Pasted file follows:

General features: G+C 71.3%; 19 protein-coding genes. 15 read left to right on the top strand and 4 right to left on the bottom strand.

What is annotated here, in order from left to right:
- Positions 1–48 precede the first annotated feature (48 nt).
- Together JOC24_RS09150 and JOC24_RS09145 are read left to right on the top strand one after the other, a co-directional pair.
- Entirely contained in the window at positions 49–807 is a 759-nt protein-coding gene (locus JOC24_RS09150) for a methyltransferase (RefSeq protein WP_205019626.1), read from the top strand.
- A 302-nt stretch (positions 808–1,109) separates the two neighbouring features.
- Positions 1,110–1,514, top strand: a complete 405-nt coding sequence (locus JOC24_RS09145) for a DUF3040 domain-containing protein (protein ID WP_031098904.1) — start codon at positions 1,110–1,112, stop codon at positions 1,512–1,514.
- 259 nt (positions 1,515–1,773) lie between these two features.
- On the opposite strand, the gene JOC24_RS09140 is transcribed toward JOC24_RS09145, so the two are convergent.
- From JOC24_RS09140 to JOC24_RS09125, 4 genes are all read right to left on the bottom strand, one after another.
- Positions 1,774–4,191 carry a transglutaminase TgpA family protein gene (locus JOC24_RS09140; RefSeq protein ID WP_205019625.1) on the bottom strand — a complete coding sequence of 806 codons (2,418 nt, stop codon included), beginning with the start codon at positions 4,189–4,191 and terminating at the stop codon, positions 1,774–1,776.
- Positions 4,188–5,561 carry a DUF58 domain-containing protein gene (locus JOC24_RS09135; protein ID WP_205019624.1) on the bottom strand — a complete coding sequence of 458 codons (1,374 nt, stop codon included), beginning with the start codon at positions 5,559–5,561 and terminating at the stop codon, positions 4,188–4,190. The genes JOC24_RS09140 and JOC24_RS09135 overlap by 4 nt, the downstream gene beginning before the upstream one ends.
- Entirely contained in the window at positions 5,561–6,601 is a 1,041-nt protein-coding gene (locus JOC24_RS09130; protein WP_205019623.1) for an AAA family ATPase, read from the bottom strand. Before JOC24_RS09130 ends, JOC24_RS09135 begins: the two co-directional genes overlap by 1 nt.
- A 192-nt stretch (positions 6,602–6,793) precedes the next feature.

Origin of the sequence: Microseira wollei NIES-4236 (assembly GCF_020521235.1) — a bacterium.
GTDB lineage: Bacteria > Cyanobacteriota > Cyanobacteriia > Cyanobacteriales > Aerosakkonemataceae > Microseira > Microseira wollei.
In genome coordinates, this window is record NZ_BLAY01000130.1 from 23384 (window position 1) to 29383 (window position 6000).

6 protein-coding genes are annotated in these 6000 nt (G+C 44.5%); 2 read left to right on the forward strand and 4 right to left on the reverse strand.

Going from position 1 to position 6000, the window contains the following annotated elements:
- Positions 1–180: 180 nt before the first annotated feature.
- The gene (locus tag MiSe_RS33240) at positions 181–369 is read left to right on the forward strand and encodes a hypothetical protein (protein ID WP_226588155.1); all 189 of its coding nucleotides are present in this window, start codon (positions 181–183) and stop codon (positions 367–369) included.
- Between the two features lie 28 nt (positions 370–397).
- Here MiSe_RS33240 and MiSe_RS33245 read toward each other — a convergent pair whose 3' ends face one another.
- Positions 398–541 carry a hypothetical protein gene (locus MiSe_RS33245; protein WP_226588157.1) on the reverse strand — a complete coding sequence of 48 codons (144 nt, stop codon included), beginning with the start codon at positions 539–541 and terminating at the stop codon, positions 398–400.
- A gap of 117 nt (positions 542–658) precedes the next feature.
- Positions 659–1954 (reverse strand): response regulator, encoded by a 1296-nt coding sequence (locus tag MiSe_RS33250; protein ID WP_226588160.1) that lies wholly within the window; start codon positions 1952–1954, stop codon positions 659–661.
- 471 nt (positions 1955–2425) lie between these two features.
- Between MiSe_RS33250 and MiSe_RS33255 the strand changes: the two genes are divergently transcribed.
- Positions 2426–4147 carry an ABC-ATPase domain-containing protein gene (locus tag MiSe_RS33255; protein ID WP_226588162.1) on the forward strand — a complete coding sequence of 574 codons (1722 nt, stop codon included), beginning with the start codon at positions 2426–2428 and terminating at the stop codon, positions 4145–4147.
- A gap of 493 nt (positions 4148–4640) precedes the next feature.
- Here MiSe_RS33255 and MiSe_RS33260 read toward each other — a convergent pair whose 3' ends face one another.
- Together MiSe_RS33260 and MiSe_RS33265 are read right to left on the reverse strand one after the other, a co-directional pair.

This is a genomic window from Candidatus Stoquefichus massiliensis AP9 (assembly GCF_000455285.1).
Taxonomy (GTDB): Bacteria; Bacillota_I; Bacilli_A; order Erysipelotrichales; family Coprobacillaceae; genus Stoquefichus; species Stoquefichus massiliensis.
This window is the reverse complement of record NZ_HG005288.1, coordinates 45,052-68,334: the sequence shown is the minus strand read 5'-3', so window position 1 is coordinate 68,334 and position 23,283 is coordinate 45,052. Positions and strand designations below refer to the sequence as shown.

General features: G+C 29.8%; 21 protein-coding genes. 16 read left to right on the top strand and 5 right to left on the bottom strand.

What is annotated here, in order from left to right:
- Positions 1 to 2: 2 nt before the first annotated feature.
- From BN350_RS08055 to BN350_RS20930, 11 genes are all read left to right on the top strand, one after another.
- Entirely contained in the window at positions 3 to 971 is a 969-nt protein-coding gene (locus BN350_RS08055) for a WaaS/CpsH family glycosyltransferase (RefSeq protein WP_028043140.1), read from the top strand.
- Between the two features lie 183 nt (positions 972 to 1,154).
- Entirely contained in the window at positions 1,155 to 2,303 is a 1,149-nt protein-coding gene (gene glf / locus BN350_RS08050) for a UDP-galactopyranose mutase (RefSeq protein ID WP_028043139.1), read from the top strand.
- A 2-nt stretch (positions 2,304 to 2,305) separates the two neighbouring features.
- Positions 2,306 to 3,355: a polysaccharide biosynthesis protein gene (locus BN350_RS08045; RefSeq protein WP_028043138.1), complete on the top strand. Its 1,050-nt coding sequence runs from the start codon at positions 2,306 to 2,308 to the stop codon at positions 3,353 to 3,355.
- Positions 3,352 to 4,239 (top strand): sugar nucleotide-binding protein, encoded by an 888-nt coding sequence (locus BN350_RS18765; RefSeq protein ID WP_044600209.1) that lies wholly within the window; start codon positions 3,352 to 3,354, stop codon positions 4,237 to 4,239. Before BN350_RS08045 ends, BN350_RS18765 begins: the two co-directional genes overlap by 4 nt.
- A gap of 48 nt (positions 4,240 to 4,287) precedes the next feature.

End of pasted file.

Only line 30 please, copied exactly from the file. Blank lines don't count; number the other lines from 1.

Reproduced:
- A gap of 493 nt (positions 4148–4640) precedes the next feature.